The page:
In the first part of this series about the SharePoint 2010 IRM implementation, I provided an overview of the technology and why we might use it to enhance SharePoint’s access controls. In this second article, I’ll look closely at the key piece of information that bridges the gap between SharePoint and a Rights Management Server – namely, a user’s e-mail address. RMS relies on a user’s e-mail address in this way outside of the SharePoint world as well; this is an RMS requirement. SharePoint’s implementation attempts to work with this, even though SharePoint doesn’t require a user to have an e-mail address for most things to work.
IRM support has been built in to SharePoint as a WSS (now Foundation) technology. WSS/Foundation don’t have a User Profile Service, so the e-mail address information that RMS requires needs to come from somewhere else. As we’ll see below, it wouldn’t be optimal to query Active Directory for that value whenever RMS-protected content is requested, so SharePoint uses the value it (hopefully) already has in the lowest common denominator (WSS/Foundation) user information container. As we’ll see, reliably populating and updating that information is less straight-forward than it would appear at a glance.
Continue reading “How SharePoint 2010 Finds and Updates a User’s Work E-mail Address”
In recent weeks Information Rights Management (IRM) protections for SharePoint 2013 have received a fair amount of attention, as IRM is now configurable per-tenant, which brings the capabilities to SharePoint Online, supported by Windows Azure Active Directory Rights Management (AADRM). This is great, and I’ll have more to say about these new technologies, but I feel there’s a fair amount of missing public information about the way it’s been working on-premises for many years, which will prove to be foundational for the new stuff. I won’t go back in time to MOSS 2007 to describe that support, but I believe the Classic Windows Authentication scenarios that I will describe for SharePoint 2010 are largely the same as in the earlier implementation.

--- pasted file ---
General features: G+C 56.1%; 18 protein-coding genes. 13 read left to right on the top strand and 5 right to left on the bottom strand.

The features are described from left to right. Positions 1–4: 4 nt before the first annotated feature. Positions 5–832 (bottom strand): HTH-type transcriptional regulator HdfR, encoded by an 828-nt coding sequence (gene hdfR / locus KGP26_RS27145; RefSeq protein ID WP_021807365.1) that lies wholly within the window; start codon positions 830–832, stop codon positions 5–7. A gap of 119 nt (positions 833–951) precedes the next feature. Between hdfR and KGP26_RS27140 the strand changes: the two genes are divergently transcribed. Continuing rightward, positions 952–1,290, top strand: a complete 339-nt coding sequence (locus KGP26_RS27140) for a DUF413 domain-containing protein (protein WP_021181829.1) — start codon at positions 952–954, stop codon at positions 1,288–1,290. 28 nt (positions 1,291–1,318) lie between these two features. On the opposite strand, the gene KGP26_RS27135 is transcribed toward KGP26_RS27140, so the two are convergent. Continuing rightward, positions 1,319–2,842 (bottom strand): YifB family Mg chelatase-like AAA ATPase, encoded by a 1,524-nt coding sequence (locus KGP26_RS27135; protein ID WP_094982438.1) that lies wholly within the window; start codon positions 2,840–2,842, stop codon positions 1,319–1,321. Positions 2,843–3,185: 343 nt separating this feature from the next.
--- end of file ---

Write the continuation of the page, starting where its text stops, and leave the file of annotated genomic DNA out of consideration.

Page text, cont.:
This first post focuses on the relationships of a few apparently-distinct topics and the effects that these considerations have for a user accessing Rights Managed content in SharePoint 2010. Namely:
- How SharePoint publishes content with Rights Management protections using the User Information List’s Work E-mail value.
How that field gets initially loaded…
- If an entry is added to the User Information List when a user is granted access to a SharePoint Site Collection by name.
- If an entry is added to the User Information List when a user accesses a Site Collection for the first time, having been granted access by group or attribute previously.
- How each of these events vary if the user is authenticated with a SAML Claim, and how Claim Mappings for a SAML Claim Provider’s Trust Relationship can alter this experience.
How the User Information List’s Work E-mail value can change after the User Profile to SharePoint Quick or Full Synchronisation Timer Jobs have run.
- How the scope of users targeted by this timer job works by default.
- How the scope of users targeted by this timer job can be modified and the possible effects of choosing to make this change.
- How Active Directory Rights Management Server (AD RMS, or just RMS below) discovers and caches e-mail address values for a user.
- How changes to an Active Directory user’s mail attribute can have an impact on access to RMS-protected content in SharePoint.
As is no doubt evident already, this is complicated stuff, but in my view, quite necessary to understand if using RMS with SharePoint. These considerations become more important if e-mail addresses are fluid, or at scale, and especially critical if authenticating SharePoint with SAML Claims while using RMS. I’ve produced a process diagram to explain these variations in a single view, but first I will provide background details.
Continue reading “Protecting SharePoint 2010 with Information Rights Management”